This is a great find. In the war over domestic spying, the right and true choice is to stand with Andy Griffith, American icon.
On July 11, 2001, the European Parliament published a report on the Echelon spy network and the implications for European citizens and businesses. Speculations about the existence of this network of Great Britain-and-her-former-colonies had been going on for years but it took until 1999 for a journalist to publish a report that moved the subject out of the tinfoil-hat-zone. The report of the EU Parliament contains very practical and sensible proposals, but because of events two months later across the Atlantic, they have never been implemented. Or even discussed further.
When liberals "stand with Rand," they're standing with a nullificationist and, therefore, further legitimizing and empowering his ability to pursue all of the terrible things that go along with states' rights conservatism. He's cleverly deceiving liberals into helping to empower and sustain that movement, which is connected to racist weirdos like Hightower and Hunter.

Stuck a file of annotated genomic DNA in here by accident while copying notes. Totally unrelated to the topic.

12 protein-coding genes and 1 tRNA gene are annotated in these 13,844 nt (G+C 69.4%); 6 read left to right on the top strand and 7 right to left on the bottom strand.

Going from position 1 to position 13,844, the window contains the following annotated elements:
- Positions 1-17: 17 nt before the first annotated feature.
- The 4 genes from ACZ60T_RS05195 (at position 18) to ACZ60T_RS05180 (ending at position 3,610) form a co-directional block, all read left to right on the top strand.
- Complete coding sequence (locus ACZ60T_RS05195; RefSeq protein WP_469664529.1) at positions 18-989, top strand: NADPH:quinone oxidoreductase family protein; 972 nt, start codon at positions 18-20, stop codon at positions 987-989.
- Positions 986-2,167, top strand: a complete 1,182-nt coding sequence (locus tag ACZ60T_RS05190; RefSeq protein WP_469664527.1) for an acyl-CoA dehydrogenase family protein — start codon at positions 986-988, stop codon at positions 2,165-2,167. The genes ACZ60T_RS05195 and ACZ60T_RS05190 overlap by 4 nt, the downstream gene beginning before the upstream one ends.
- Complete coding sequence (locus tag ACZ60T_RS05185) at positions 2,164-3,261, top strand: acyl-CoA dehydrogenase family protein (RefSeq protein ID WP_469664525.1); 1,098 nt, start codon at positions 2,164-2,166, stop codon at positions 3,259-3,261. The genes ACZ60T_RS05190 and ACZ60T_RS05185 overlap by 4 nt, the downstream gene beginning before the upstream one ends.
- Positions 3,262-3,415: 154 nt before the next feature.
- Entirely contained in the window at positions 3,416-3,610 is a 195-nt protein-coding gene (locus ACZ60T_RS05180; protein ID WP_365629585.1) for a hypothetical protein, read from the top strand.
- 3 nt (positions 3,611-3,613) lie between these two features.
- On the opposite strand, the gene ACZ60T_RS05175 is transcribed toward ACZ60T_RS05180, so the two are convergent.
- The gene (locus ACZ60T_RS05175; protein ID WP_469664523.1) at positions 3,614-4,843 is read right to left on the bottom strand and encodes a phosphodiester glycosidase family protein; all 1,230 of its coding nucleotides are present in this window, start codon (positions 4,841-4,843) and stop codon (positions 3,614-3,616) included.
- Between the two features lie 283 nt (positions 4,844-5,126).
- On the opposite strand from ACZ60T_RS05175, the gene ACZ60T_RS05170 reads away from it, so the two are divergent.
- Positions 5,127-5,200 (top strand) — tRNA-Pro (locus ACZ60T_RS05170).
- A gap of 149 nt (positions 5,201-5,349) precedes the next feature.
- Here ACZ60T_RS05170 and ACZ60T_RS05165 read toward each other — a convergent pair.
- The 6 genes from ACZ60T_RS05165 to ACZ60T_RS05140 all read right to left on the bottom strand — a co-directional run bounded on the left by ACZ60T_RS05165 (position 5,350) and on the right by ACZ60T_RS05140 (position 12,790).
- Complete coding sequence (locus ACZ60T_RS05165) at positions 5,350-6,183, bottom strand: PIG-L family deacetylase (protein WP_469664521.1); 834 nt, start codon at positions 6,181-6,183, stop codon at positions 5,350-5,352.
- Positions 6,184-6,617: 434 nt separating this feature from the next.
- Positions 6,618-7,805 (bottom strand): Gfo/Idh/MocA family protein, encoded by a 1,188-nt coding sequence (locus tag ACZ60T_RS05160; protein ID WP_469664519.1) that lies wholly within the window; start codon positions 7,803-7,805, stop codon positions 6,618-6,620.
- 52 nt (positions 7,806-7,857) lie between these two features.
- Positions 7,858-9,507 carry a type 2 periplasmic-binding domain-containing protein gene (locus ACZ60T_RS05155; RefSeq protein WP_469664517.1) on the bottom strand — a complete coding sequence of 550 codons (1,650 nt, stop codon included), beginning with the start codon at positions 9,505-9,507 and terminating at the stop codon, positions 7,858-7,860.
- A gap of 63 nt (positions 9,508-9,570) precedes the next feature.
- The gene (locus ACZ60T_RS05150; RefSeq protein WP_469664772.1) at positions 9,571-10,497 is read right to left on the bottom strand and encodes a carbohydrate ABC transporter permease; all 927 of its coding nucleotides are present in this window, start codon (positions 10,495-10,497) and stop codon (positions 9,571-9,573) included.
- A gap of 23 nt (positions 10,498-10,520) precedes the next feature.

On the Globo television show "Fantasico" in Brazil, Greenwald described a July, 2012 document stolen from NSA by Snowden, which describes how NSA had intercepted communications made by the president of Mexico, Enrique Pena Nieto, and had attempted to intercept communications by Brazil's president, Dilma Rousseff.